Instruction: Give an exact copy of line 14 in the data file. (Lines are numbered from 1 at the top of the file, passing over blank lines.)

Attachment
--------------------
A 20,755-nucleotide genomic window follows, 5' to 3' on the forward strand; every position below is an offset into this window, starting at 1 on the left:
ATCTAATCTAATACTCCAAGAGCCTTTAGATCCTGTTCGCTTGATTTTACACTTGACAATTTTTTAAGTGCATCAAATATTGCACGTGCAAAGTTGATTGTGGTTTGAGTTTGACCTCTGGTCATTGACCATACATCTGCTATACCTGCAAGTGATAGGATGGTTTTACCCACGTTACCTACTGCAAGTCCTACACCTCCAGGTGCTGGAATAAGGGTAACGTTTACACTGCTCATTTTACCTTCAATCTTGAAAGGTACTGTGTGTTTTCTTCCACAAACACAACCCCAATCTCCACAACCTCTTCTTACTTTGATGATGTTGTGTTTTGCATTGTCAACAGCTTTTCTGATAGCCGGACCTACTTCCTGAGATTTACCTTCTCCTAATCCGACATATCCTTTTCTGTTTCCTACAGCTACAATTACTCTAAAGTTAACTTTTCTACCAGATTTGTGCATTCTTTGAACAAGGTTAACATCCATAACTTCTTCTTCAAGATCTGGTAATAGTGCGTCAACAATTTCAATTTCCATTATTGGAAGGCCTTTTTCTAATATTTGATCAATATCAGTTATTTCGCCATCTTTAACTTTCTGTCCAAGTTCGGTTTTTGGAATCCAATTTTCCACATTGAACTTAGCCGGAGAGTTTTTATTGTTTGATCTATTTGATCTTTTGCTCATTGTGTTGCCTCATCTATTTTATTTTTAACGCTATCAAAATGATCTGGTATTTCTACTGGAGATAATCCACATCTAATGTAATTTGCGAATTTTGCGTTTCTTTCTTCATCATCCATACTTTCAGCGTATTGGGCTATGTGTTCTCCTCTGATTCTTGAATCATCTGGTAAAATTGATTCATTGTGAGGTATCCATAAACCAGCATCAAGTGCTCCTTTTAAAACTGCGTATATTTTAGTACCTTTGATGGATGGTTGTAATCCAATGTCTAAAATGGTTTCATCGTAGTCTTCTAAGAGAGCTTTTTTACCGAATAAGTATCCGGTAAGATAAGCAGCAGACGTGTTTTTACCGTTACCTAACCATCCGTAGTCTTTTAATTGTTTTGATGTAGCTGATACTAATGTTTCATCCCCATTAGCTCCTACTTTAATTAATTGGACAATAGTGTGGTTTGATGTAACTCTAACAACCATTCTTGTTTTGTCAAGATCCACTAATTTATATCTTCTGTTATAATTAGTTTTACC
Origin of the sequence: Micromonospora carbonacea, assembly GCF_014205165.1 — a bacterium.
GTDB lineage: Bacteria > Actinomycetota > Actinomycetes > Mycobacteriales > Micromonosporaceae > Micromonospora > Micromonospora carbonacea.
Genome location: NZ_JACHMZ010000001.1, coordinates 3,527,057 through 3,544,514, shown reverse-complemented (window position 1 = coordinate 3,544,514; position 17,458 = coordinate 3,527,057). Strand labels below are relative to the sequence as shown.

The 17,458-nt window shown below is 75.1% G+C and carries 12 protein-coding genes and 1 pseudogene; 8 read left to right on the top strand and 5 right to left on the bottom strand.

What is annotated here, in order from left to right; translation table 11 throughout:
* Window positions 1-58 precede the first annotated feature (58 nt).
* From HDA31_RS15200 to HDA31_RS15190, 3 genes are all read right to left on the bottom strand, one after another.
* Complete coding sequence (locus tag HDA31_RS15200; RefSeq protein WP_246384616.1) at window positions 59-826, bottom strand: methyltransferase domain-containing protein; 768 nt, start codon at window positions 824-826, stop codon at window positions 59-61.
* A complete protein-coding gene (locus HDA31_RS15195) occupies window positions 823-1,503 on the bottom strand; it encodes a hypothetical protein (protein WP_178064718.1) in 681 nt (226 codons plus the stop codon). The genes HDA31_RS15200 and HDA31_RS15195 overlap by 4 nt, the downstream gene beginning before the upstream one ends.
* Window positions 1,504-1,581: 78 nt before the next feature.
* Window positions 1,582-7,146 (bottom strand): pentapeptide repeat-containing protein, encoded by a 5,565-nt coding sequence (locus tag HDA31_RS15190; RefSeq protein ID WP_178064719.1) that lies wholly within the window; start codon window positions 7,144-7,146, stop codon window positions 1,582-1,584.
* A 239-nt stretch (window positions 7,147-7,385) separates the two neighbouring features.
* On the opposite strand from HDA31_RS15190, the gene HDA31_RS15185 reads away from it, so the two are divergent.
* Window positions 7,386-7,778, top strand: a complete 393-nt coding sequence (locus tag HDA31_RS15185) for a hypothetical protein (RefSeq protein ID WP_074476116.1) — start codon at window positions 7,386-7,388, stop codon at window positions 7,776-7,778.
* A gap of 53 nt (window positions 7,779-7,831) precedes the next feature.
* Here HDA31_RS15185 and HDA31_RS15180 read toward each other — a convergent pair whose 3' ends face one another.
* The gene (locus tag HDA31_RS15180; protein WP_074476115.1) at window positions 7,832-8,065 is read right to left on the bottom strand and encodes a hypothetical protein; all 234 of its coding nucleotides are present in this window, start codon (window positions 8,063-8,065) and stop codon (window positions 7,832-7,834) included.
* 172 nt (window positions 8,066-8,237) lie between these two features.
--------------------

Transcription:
* A 239-nt stretch (window positions 7,147-7,385) separates the two neighbouring features.